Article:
For all the distractions that social media can have in our lives, it has its benefits and advantages. California Citrus Mutual (CCM) is to be applauded for embracing these tools in an effective way.
I recently came across web links to two different YouTube videos featuring CCM officials talking about two totally different issues that impact growers and their consumers.
Several months ago Orange Cove citrus grower Kevin Severns recited, without cue card or teleprompter, some best management practices field workers and growers can use to slow the spread of the Asian citrus psyllid in the San Joaquin Valley. He later elaborated on his ideas with us, which we shared with you.
Severns, who was elected CCM’s chairman earlier this fall, is now featured on a YouTube video that spells out these BMPs for growers and citrus industry workers. The practices he shares are identical to what he shared with us shortly after ag officials discovered a couple small mandarin trees in a Dinuba, Calif., neighborhood that were infested with the Asian citrus psyllid. The discovery was a wake-up call to local citrus growers.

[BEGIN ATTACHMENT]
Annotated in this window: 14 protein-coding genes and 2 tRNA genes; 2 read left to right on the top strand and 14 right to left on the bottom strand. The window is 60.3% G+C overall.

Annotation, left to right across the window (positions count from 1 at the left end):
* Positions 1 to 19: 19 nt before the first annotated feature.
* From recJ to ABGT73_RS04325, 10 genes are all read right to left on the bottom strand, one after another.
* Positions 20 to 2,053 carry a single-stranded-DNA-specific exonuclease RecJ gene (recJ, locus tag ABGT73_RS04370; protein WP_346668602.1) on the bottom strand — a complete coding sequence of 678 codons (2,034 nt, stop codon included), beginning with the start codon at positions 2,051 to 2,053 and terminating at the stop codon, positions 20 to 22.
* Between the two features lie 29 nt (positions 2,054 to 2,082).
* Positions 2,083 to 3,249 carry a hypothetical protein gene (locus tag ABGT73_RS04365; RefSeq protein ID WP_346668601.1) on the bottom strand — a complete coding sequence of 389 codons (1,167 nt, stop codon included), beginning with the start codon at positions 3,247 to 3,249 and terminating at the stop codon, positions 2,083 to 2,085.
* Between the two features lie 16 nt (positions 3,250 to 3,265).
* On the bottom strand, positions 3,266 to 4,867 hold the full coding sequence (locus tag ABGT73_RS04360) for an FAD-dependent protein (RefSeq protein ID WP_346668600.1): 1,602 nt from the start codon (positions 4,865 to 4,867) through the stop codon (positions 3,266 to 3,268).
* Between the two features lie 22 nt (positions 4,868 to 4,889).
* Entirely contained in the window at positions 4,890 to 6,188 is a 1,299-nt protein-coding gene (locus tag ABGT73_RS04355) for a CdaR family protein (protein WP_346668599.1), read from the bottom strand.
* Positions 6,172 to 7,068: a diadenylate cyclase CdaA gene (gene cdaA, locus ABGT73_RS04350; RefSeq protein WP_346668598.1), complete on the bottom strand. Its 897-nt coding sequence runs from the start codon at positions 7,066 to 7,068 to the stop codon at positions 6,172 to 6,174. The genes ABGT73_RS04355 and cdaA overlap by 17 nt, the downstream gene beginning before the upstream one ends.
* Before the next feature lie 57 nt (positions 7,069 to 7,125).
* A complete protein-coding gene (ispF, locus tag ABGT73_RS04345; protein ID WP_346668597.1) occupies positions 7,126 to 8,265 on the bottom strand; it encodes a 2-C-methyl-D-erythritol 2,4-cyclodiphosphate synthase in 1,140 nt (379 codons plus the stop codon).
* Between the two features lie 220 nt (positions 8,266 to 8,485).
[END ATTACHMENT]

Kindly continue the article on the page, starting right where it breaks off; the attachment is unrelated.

Severns is featured in a related YouTube video that encourages residents to inspect their citrus trees monthly for the psyllid and signs of Huanglongbing.
Discussing a totally different issue, CCM President Joel Nelsen and several California citrus industry representatives are part of another YouTube Video put together by the San Joaquin Valley Air Pollution Control District. The video highlights efforts regulators and agriculture are partnering in to improve air quality in the basin that grows much of America’s food supply.
The San Joaquin Valley is a location known for its rich soil and Mediterranean climate. It is one of only several such zones in the world where climate and soil combine to make a good growing region for many different agricultural commodities. What makes the San Joaquin Valley special in that regard also leads to challenges because of the meteorological aspects of the valley and the millions of people that live work and play in Central California.
The point here isn’t to spell out what’s in the two videos. You can watch them for yourself. The point is to highlight what one agricultural industry is doing to help others understand the issues facing them and the efforts they employ as they partner with state regulators and others to improve air quality in a basin responsible for growing much of the nation’s food supply, including much of America’s fresh-market citrus.
Whether it’s an invasive pest that threatens to decimate California’s iconic citrus industry, or issues related to air quality which impacts millions of Californians living in the Central Valley, the citrus industry is to be praised for its leadership and use of an effective tool to communicate its efforts and successes.